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Secretary, Health & Family Welfare Depar v. Surjit Singh & Anr - CWP-20433-2006 [2007] RD-P&H 121 (9 January 2007)


Civil Writ Petition 20433 of 2006

Date of decision: 22.12.2006

Secretary, Health & Family Welfare Department and ors ...Petitioners


Surjit Singh and another ...Respondents


Present: Ms Rita Kohli, Sr DAG Punjab for the petitioners.

The petitioners, in this petition under Articles 226/227 of the Constitution of India, seek quashing of the award dated 3.3.2006 (Annexure P6) passed by the Presiding Officer, Labour Court, Patiala (respondent-2) whereby the termination from service of respondent-1 Workman has been held to be illegal.

The respondent-1 Workman was appointed as a Class-IV Peon on 89 days basis on 27.4.1992. His services were extended from time to time.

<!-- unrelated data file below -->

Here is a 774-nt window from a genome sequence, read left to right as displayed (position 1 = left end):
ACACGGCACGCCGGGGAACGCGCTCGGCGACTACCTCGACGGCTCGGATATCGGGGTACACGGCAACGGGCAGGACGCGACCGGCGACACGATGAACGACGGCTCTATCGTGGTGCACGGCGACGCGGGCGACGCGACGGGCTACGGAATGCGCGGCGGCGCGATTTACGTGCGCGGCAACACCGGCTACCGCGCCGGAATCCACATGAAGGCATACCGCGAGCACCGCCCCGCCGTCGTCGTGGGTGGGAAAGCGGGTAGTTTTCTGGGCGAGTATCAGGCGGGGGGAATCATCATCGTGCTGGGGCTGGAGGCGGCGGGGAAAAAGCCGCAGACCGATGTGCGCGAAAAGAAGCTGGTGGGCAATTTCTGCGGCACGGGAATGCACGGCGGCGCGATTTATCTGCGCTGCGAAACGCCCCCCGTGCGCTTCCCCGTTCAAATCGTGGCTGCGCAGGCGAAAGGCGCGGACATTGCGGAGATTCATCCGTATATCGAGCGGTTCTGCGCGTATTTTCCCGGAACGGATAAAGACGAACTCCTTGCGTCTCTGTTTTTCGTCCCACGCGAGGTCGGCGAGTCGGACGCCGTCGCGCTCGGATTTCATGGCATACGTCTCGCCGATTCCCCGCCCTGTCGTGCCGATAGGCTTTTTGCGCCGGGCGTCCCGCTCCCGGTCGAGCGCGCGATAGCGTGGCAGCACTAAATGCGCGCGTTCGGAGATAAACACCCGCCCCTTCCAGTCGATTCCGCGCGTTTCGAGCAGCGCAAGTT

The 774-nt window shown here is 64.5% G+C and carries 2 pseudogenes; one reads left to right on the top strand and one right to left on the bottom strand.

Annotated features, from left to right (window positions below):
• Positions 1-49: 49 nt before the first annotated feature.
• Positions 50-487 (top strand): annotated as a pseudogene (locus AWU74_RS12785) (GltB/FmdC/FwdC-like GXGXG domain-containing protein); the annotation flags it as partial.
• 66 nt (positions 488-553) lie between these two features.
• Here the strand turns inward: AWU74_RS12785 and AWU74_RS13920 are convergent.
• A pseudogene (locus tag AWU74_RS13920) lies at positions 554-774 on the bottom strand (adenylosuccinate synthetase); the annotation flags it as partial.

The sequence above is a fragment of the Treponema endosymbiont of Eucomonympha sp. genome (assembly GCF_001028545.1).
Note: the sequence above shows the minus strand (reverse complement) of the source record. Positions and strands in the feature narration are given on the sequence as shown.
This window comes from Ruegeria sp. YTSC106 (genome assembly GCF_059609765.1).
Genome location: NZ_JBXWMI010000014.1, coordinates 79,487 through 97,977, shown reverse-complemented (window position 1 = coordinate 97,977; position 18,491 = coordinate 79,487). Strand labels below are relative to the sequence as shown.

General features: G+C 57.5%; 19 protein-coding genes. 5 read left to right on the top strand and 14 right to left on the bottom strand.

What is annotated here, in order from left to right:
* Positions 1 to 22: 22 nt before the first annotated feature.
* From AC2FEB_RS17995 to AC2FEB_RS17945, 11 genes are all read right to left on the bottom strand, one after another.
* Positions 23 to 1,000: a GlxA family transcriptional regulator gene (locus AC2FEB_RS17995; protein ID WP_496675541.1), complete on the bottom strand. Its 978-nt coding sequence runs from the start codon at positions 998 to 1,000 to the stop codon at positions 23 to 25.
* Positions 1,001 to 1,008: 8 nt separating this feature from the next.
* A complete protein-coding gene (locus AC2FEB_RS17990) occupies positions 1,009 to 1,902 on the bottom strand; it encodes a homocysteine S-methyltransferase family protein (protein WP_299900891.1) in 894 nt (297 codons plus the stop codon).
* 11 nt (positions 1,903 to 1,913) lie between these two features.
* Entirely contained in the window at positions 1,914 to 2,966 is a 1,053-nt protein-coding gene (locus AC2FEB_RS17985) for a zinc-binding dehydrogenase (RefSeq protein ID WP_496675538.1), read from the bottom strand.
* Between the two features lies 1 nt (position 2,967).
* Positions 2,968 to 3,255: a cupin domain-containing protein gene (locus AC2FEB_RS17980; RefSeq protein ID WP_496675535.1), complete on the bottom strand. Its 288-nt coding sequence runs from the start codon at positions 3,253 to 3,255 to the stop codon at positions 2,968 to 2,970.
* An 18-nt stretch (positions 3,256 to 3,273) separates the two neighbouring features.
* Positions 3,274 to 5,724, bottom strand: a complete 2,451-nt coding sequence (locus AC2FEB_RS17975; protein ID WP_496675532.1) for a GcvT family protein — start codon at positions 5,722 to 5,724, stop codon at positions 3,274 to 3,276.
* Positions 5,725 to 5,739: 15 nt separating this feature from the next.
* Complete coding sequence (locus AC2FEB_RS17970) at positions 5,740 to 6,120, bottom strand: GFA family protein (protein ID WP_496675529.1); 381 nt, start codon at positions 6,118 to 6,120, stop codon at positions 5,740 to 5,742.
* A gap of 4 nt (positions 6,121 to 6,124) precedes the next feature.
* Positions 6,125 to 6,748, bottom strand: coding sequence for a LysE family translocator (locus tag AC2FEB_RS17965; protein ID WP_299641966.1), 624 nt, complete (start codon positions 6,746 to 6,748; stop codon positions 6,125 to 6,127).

Thereafter vide order dated 20.4.1995, his services were regularized w.e.f.

31.12.1994. He was to be on probation for a period of 2 years w.e.f.

31.12.1994. During the year 2004, the petitioners-Management terminated his services vide order dated 8.11.2004. On account of the said termination from service, respondent-1 raised an industrial dispute which was referred by the State Government to the Labour Court under Section 10(1)(c) of the Industrial Disputes Act, 1947 (Act for short). During the proceedings before the Labour Court, the petitioners did not put in appearance. The Labour Court CWP 20433 of 2006

directed the petitioners to attend the Court on the date fixed but they neither attended the Court on the fixed date nor sent any information. Accordingly, they were proceeded against exparte. The respondent-1 Workman appeared before the Labour Court and submitted his claim. The Labour Court held that in view of the un-denied averments of the Workman, it was established that he after having served the Management for more than 240 days during a period of 12 calendar months preceding the date of his termination from service, has got the protection of Section 25F of the Act. The petitioners-Management, it was observed, did not comply with the provisions of Section 25F of the Act, therefore, it stood proved that termination of his services was illegal.